Political uncertainty has little impact on Spanish economy: expert

Xinhuanet - 06.05.2016

MADRID - Political uncertainty in Spain after the inconclusive general elections on Dec. 20 is not having a great impact on the country's economy, professor of economics at IESE Business School in Madrid, Javier Diaz Jimenez, told Xinhua in an interview.

"I think it is not affecting the economy too much taking into account the data we have seen so far," Diaz Jimenez said, "there have been no major changes in this period without a government as the state budgets were already approved."

The 2016 General State Budget was approved in October last year, and according to Diaz Jimenez, this has helped reduce uncertainty caused by a fragmented parliament and the lack of agreement among parties to form government.

Diaz Jimenez believes there is some concern at an international level about the situation in Spain, but emphasized that "consumption and exports remained unchanged," and recognized that "perhaps the only thing where there is a certain relative slowdown is in investments."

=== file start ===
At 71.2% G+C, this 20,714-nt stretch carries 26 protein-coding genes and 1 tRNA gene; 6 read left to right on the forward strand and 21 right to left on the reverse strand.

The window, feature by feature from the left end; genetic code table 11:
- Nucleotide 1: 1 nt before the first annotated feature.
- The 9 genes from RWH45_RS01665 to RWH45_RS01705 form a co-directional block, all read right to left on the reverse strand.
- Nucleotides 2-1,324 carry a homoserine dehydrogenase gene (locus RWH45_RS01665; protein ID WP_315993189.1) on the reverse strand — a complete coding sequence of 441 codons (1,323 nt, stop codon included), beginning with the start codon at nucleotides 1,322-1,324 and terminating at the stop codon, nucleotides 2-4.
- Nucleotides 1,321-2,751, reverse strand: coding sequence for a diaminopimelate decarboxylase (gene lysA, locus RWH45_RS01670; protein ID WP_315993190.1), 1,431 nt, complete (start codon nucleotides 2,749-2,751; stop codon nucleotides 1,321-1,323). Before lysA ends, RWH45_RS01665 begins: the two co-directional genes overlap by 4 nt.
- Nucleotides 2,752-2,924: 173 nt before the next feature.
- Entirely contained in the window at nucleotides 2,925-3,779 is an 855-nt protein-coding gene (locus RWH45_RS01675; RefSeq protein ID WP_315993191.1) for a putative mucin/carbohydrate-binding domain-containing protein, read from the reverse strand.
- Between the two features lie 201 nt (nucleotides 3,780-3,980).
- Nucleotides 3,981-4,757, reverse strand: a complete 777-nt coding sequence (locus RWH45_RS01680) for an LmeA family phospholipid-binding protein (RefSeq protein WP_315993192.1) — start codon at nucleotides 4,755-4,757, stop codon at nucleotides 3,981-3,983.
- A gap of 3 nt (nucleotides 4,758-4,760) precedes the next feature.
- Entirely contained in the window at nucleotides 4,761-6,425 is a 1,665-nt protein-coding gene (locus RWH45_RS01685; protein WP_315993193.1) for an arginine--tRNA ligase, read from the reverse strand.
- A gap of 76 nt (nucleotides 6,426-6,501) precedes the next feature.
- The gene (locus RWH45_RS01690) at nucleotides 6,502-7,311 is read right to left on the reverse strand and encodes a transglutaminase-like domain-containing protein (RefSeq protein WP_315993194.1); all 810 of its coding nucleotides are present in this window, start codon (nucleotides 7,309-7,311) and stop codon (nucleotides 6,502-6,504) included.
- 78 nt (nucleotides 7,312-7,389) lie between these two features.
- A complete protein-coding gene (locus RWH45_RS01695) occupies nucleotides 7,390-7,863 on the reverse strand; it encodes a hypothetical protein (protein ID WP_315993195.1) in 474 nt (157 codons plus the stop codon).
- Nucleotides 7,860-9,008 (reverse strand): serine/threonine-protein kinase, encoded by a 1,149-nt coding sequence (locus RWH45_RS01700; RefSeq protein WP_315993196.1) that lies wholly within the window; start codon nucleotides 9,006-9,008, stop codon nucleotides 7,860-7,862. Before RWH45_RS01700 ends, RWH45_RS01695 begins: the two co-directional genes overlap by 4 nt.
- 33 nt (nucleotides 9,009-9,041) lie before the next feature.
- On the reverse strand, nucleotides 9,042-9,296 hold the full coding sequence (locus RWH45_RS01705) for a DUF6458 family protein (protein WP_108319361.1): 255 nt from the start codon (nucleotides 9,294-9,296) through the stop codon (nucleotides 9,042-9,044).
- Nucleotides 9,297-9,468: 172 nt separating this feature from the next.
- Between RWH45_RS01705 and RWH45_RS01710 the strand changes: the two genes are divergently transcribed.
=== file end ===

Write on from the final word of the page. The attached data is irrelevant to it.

"Spain's budget maybe is not as rigorous as it should have been knowing the 2015 deficit data we know now," the economist said.

Spain's public deficit in 2015 closed at 5 percent of the country's gross domestic product (GDP), above the target agreed with the European Union (EU) of 4.2 percent. The government now expects a public deficit of 3.6 percent for 2016 and 2.9 percent for 2017.

"There are two big challenges: one is creating quality, stable jobs with decent wages. The other will be meeting deficit targets," he said.

The European Commission, or the EU executive body, recently forecast Spanish public deficit to be 3.9 percent of GDP for 2016 and 3.1 percent for 2017, although acting Economy Minister Luis de Guindos said that Spain could close 2017 with a public deficit below 3 percent.

Spain will hold fresh general elections on June 26. Latest data from an opinion poll published on Friday said the Popular Party would win the elections, although the percentage of votes would drop slightly compared to the December elections.

The Socialist Party and Podemos are forecast to finish second and third respectively.

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